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Nigeria’s heroine in captivity: Let Leah go


Anthony Cardinal Okogie

Leah Sharibu has become a symbol of Nigeria in captivity. Yet, this powerful symbol is ignored. How does one explain the fact that in the latest scramble for Nigeria’s wealth that the 2019 elections were, not even once was her name mentioned in any speech? No one even said a word about the Chibok girls! What mattered most to our political gladiators was how to win votes, or, to put it more accurately, how to be declared winner. Are these daughters of ours disposable?

The insecurity that led to the abduction of Leah and the Chibok girls was given no attention.  Yet, it was caused by a combination of recklessness and negligence of our political leaders in matters of security. They had an opportunity during the campaigns to tell Nigerians how they would take responsibility for security and for the economy, for education and for infrastructure. But they settled for sophisticated forms of vote buying, dashing pittance to Nigerians whom they have impoverished by their politics. They resorted to the use of violence as potent instruments at the service of their inordinate ambition, using as militia young Nigerians deprived of access to good quality education by successive governments.

The deafening silence on Leah and the worrisome apathy on the Chibok girls confirm what we have always suspected: that the political process in Nigeria does not serve the Nigerian. It only serves our politicians as they cut their deals and betray one another. Some countries are ready to go to war because one, just one of their citizens has been abducted.  But, here in Nigeria, hundreds may be killed, as we saw in the states of the middle belt of Nigeria, while their murderers are rewarded.

We keep hoping that our political actors will stop and ponder and ask themselves if there is any man or woman of integrity among them.  We hope that they will not turn a deaf ear to the voice of conscience, the voice that whispers in every human heart: do good, avoid evil.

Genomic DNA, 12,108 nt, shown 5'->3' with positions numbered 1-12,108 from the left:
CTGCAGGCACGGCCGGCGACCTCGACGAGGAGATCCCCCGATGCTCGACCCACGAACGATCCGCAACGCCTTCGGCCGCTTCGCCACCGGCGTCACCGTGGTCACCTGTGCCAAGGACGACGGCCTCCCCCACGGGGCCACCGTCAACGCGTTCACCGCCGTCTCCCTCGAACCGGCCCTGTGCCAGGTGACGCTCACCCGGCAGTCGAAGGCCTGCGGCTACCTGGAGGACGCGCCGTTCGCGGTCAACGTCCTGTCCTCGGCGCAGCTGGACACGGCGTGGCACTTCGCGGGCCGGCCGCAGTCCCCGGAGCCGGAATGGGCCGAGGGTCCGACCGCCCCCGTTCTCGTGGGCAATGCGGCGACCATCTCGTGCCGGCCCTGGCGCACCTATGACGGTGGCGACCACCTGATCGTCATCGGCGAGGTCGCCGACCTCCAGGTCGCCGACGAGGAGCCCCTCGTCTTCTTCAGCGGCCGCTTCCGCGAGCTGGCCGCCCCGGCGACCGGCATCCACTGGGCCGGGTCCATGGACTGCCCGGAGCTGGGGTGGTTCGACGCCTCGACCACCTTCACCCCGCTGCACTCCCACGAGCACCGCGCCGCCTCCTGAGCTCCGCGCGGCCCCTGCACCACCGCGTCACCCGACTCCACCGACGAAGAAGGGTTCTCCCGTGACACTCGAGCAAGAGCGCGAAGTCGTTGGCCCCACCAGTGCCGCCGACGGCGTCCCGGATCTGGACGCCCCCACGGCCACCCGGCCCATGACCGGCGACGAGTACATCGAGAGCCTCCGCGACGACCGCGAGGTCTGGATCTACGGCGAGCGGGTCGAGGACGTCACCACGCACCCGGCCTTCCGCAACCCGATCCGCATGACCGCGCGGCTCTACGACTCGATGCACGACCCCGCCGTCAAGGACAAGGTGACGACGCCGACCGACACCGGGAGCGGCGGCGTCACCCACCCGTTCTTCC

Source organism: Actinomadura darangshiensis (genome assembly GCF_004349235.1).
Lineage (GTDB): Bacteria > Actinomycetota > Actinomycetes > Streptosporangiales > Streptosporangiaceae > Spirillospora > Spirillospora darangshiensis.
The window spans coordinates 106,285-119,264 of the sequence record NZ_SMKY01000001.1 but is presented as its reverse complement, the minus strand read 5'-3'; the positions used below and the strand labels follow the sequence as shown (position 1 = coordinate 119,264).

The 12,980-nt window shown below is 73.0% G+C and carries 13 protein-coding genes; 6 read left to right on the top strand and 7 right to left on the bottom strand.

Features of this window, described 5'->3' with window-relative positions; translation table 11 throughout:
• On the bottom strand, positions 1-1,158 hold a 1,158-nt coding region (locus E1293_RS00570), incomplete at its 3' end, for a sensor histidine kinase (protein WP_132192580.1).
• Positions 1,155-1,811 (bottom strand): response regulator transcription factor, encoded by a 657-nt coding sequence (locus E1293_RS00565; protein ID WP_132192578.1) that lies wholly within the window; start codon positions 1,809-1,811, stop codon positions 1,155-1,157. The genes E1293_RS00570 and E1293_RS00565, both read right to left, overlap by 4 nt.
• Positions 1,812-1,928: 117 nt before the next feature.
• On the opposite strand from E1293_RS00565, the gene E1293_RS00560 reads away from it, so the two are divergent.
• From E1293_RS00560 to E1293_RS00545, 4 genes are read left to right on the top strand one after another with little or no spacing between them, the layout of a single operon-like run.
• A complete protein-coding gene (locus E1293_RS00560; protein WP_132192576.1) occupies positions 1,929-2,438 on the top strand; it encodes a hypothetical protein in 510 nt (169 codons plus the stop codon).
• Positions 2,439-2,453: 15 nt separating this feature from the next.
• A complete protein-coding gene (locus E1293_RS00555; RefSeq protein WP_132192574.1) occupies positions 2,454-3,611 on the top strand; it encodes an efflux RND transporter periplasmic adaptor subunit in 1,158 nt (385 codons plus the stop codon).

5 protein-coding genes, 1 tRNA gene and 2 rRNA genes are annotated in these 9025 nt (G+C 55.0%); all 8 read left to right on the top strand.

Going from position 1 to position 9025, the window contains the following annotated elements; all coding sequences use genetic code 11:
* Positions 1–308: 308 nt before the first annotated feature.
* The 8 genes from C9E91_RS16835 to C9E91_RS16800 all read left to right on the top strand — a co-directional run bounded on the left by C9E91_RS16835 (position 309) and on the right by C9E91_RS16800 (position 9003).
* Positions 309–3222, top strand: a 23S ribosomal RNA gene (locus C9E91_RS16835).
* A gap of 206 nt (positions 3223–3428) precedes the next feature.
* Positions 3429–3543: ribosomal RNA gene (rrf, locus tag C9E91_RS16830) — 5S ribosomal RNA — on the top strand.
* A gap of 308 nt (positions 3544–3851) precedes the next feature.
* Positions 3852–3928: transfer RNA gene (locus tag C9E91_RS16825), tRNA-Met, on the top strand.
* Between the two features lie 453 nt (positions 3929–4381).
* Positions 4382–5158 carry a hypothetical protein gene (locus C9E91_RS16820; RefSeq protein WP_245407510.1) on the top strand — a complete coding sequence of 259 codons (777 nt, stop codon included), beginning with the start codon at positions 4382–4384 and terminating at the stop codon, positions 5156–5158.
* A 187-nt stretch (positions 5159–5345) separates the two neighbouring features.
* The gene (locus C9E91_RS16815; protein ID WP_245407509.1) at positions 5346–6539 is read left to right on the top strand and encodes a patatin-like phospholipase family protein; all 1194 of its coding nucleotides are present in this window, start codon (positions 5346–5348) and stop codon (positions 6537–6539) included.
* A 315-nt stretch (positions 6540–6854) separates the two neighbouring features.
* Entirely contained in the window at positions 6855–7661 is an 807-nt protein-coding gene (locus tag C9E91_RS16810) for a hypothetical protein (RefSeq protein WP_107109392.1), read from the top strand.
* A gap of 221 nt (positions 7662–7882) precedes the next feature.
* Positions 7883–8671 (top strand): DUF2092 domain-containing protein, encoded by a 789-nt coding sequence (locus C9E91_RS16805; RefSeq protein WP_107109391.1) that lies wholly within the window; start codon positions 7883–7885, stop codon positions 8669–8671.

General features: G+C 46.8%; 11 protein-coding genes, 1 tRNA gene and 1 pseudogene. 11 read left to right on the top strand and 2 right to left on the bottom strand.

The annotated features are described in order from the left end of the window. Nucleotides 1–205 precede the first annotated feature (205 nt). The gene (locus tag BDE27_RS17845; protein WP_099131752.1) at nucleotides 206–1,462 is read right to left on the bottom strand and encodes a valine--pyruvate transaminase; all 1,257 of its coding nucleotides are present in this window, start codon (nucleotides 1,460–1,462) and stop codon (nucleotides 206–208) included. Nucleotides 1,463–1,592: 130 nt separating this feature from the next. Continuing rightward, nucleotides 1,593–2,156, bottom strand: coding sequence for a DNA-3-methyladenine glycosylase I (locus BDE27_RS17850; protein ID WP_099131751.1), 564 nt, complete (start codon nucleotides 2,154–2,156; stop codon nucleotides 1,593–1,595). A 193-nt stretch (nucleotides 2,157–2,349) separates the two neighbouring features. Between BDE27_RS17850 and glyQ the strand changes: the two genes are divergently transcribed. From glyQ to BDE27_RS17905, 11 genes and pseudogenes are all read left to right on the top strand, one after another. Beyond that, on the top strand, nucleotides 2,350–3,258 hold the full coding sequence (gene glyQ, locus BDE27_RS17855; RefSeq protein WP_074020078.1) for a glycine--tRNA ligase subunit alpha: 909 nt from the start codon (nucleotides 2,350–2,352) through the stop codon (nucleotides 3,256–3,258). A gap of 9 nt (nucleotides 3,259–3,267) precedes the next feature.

Let us not forget Leah. Let us not forget the Chibok girls. Let us not forget those who lost their lives during the recently conducted elections, those whose blood was shed because some of their fellow citizens were scrambling for Nigeria’s wealth. Their blood, like the blood of Abel, accusing Cain, the brother who kills, cries for vengeance. Their undeserved death questions the morality of our politicians and of the fake pastors and false prophets working for them, using the name of God and the sacred text of Scripture at every available opportunity, to propagate falsehood.

While the ruling party, the opposition party, their candidates declared as winners and their candidates declared as losers, cling their glasses and lick their wounds, we Nigerians must not fail to interrogate ourselves. What must we do to prevent a recurrence of this brigandage, the scandalous conduct and statistically impossible results of the recent elections? To leave things this way is to leave our land, our children and our children’s children to a future of instability and arrested development. What can we do to rescue the electoral process in Nigeria? What can we do to rescue Leah and the Chibok girls—symbols of our captivity as a nation? What can we do to rescue our land itself from evil-minded politicians?

We have a moral burden on our back. Ours is an obligation we must not neglect to build a better Nigeria, a Nigeria where politics is service and not robbery, a Nigeria where no region dominates or is dominated, a Nigeria where there is no apprehension because of elections.

To our politicians, now that the elections are over, let Nigeria go. Stop the criminality you call politics, the propaganda, the divisive rhetoric. Take off your sanctimonious toga. For you stand not on a moral high ground but on a land you have corrupted by violence and fraud, a land you have impoverished by your greed and subterfuge. Tow the path of honour.

And to the abductors of Leah and the Chibok girls, wherever and whoever you are, I appeal to you as a man in his old age: in the name of God whose greatness and mercy you profess, let the Chibok girls go. Let Leah go. You have held them for too long. A word is sufficient for the wise!

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